DAYS AFTER the Union Home Ministry moved against Public Health Foundation of India (PHFI) for allegedly “lobbying” against tobacco and violating foreign funding norms, a giant hoarding appeared this week near Nirman Bhawan that houses the Health Ministry in the Capital. It applauded the government for taking “action against some NGOs” and demanded an audit of “recipients of foreign and government funds”.
Last November, as a conference linked to the WHO Framework Convention for Tobacco Control (FCTC) got underway in Greater Noida, scores of posters appeared behind autorickshaws in the National Capital Region. They spoke against “the hidden agenda of agencies engaged in anti-tobacco campaigns”.
Both the appeals had the same tagline: “Protect our Livelihood”. And both were issued by the Federation of All India Farmer Association (FAIFA) — a two-year-old organisation based in Andhra Pradesh’s Guntur, which describes itself as a “non-profit federation whose mission is to support the farming community in India and create a sustainable future for farmers”.
Its latest hoarding outside the Health Ministry read: “We appreciate that government has heard our appeal and taken action against some NGOs. We appeal that government should get a CAG audit done against all recipients of foreign and government funds to identify individuals who have made illegal gains and punish them. Our fellow farmers have committed suicide due to their acts.”
The FAIFA first created news last year, when it wrote to the government and Prime Minister asking for tobacco farmers to be made a party in the seventh Conference Of Parties (COP7) to FCTC at Greater Noida. That was also when those posters appeared, indirectly targeting the FCTC, which is the governing document for tobacco control the world over.
Responding to a detailed questionnaire from The Indian Express on its work, funding and links to the tobacco industry, FAIFA listed a long string of activities that also included work with oil palm growers and sugarcane. From efforts to get observer status at COP7, to raising the issue of illegal cigarettes with the Finance Minister to protesting against the withdrawal of export incentives in 2015, it claimed to have done all it could for tobacco farmers.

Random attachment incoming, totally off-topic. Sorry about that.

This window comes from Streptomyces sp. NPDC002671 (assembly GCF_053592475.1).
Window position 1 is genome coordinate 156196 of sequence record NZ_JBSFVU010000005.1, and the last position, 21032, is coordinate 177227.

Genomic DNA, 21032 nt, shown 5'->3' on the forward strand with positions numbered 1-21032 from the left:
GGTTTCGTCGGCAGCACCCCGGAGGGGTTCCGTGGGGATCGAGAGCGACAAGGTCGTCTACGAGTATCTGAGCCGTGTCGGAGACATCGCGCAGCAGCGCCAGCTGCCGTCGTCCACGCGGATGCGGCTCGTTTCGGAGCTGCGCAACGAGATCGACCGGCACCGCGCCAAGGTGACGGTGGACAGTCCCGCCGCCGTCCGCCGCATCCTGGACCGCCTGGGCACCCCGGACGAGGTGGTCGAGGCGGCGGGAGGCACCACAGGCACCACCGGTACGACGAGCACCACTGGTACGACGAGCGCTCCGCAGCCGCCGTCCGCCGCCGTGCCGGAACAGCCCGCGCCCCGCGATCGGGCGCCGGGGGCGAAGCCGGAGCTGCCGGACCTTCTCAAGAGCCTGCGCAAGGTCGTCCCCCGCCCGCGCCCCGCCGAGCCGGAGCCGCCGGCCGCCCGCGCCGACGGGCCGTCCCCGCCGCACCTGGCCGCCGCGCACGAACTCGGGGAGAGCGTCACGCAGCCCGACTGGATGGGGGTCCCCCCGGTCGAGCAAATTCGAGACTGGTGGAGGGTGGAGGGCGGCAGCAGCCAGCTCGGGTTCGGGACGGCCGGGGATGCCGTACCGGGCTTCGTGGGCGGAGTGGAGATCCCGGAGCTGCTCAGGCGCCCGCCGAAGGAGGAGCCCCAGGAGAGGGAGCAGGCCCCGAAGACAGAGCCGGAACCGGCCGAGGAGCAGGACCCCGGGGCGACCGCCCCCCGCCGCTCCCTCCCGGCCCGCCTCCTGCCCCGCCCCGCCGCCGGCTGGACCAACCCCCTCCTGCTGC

“FAIFA also expressed concern and met several policy makers at rural, state and central level and expressed their grievances and dangers to their livelihood due to 85 per cent graphical health warning on cigarette packets,” it said in its response.
Headed since 2016 by B V Javade Gowda, who is described as a “tobacco farmer”, FAIFA said it is currently urging the government to remove tobacco tax anomalies when it rolls out the Goods and Services Tax (GST) — tobacco is currently taxed at the highest GST slab of 28 per cent.
The organisation said it had already submitted a representation to the Finance Ministry on the new tax regime.
“GST is an opportunity to remove tax arbitrage in tobacco taxation and disincentivise illegal and contraband products which have been flooding the Indian market. GST is also an opportunity to remove discrimination among various class of tobacco farmers. There should not be any discrimination among cigarette, bidi, chewing-tobacco farmers,” it said.
However, the organisation did not respond to questions on funds and industry links.
Describing its activities, it stated: “FAIFA core leaders along with one hundred FCV (Flue Cured Verona, a type of crop) tobacco farmers from Andhra Pradesh, Karnataka and Telangana participated in a two day seminar of Asian Tobacco Forum at New Delhi, organized by the Tobacco Institute of India (TII) along with International Tobacco Growers Association (ITGA) and got briefing on COP7 being conducted in India and an action plan to be initiated. There were delegates from Indonesia, Philippines, Thailand and Vietnam who gave Presentations and shared their experiences and plight of Tobacco Farmers’ in their respective countries due to stringent regulations on Tobacco.”
The Tobacco Institute of India (TII) describes itself as a representative body of farmers, manufacturers, exporters and ancillaries of the cigarettes’ segment of the tobacco industry in India, whose members account for more than 98 per cent of the country’s domestic sales of duty-paid cigarettes.
Anti-tobacco activists have alleged that ITGA and TII are fronts to forward the interests of “big tobacco”.
“The tobacco industry is cynically exploiting the anxieties of tobacco farmers to damage the National Tobacco Control Programme and destroy public health advocates,” said PHFI president Dr K S Reddy.
“Tobacco control policies advocated by public health advocates are fully sensitive to the needs of tobacco farmers and workers finding economically viable alternate livelihoods. The Indian Health Ministry, too, has powerfully argued that case and led the efforts to include support for transitioning them to other crops and jobs in both the FCTC and in the recent COP 7 resolutions. The solution does not lie in slowing down tobacco control efforts but in speeding up governmental efforts to support movement to alternate crops and occupations,” he said.